Thursday, December 11, 2008

Box Break - 1991 Upper Deck, Part 1

Box breaks are not something I plan on doing very often here on Green Monster, mostly because I don't buy a lot of boxes. My card collecting budget just can't handle the price of most wax boxes. But, one of my goals when I returned to collecting this past year, was to finish up a lot of the sets that i had collected in my younger days. So when I stumbled upon a deal for a box of 1991 Upper Deck (one of those aforementioned unfinished sets) for $10, I couldn't pass it up. I'm going to approach this a little differently than most typical box breaks though. Rather than bore everyone with a card by card rundown of every pack, most of which are full of players who nobody remembers, I just selected a few highlights to scan and provide commentary for. I split the break into two parts just to keep it from getting too unwieldy.

First up are a pair of cards from two of the most dominant pitchers of the 1990's. Between them they won nine Cy Young awards. Both are sure fire Hall of Famers.

A couple more pitchers photographed doing things other than pitching. I love the photo of Jim Abbot. Everyone has seen how Abbot handled pitching and the transition to fielding. I hadn't ever seen a photo of him batting before.

Of course I scanned my favorite player's card. Its a pretty good action photo too. Blauser's in mid-leap after a line drive. This is the kind of photography that set Upper Deck apart from all the other card companies right out of the gate.

Speaking of photography that set Upper Deck apart, Fernando-mania meets patented UD triple exposure. I also appreciate Upper Decks creativity when it comes to checklist cards. This one would fit right in over at Night Owl Cards.

Rookie extravaganza. Not a bad pair of rookie cards to pull from a box. Both have an excellent chance of being Hall of Famers.

When I pulled the Chipper, I thought I had pulled the best card out of the box. I had forgotten about the Michael Jordan insert card. This card was the shit when it first came out. I remember going to card shows and seeing this card selling for obscene amounts of money. Topps isn't the only company to indulge in a little hero worship.

Not only was Upper Deck one of the first companies to put full color photos on the back of their cards, they put good photos on the back. In fact, I think some of the rear photos are better than the ones they put on the front.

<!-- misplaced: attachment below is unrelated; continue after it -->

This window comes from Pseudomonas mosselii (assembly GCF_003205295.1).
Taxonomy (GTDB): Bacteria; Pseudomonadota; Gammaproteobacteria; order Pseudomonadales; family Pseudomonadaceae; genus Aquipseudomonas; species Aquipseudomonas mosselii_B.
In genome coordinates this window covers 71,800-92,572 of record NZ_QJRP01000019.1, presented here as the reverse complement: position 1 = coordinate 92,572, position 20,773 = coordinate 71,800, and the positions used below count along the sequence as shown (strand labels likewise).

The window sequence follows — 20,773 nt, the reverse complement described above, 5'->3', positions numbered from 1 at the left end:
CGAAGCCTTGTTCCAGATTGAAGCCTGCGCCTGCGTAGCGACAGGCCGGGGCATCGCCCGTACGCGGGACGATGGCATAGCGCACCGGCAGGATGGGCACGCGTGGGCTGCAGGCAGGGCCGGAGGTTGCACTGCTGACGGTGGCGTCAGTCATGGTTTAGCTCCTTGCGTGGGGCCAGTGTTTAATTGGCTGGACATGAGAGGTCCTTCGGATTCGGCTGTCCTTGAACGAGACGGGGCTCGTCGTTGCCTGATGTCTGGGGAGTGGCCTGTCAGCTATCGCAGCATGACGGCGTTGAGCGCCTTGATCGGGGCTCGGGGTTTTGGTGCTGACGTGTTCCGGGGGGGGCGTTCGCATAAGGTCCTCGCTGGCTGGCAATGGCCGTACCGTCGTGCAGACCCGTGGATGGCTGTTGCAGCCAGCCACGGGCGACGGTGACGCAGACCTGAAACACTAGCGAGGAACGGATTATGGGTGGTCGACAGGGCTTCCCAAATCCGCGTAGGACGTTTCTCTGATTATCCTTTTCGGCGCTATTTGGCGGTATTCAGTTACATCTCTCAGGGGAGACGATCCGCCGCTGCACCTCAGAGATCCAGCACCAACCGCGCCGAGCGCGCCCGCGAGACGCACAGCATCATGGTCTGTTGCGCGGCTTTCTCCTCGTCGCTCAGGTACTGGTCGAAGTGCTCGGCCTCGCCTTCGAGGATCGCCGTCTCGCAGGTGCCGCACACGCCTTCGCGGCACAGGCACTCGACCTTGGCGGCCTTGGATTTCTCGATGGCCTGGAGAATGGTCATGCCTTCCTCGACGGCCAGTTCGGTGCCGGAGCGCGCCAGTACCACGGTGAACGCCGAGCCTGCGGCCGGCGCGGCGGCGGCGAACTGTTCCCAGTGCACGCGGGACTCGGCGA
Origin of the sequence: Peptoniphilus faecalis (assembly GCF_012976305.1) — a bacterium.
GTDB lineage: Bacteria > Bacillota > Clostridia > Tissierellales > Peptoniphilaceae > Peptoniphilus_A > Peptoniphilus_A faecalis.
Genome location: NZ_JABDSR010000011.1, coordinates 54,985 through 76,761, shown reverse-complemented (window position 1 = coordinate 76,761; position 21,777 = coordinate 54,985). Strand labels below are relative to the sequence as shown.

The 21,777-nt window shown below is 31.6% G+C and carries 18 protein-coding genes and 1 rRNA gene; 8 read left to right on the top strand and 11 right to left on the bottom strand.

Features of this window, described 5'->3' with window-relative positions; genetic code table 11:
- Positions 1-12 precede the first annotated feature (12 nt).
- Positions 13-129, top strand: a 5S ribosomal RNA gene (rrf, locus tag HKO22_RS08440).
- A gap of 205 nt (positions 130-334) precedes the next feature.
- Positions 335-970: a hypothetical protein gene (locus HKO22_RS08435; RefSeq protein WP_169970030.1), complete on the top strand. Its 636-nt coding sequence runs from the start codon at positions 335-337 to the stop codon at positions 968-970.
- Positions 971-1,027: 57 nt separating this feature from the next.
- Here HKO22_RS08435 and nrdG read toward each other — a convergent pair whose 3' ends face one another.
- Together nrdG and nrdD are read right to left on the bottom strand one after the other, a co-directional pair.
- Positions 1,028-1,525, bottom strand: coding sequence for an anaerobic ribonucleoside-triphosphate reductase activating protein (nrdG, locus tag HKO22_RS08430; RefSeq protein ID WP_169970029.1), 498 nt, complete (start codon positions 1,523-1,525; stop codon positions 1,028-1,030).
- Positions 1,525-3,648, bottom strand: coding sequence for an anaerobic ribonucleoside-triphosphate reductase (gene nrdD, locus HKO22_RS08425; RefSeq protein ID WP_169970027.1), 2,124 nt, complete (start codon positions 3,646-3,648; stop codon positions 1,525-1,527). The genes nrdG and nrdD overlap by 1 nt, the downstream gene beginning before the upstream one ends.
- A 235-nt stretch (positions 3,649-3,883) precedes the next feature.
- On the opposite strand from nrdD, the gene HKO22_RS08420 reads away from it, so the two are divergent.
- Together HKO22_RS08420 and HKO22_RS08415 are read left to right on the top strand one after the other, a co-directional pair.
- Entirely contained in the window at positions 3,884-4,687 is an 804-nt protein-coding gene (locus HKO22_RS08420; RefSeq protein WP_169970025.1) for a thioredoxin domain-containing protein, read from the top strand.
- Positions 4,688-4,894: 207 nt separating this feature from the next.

More good photos from the backs of cards. Nice visualization of the knuckleball grip. Somehow I think Mr. Parrish is done for the day (and not happy about it)!

Thought I'd finish up part one with a couple of oddball photos. My memories of Dave Stewart of of this ultra-intense guy with the death ray stare. Seeing the lighter side of him is just... odd. And I'm not sure, but I think Fisk and Ventura are reinacting a scene from Field of Dreams... "if you build it..."


night owl said...

That Lance Parrish shot is great. I wonder what he thought about that when he saw the card?

White Sox Cards said...

The best thing about the 1991 cards? Seeing all those shots from the first Turn Back The Clock game with the older White Sox uniforms.

Fisk and Ventura went over to the new park the day of that game in 1990 and took a bunch of publicity shots.

Those are some nice pulls. I would have been very happy with that box back in 1991.

Dave said...

I'll second night owl on the Lance Parrish card. Nice find.

Jim Abbott just looks awesome in a baseball uniform. It's highly ironic that he was born without a right hand, because other than that he looks like he was built to play baseball. The tussled hair, tall build, uniform, looks, everything -- he's like the everyman you'd see on generic baseball blankets and wallpaper in the 1980s.

capewood said...

You had a lot of great pulls from that box. The Thomas, the Chipper and the Jordan are great pulls now just like they were in 1991. Boxes of this are going for peretty low prices on eBay right now. I'm seriously tempted.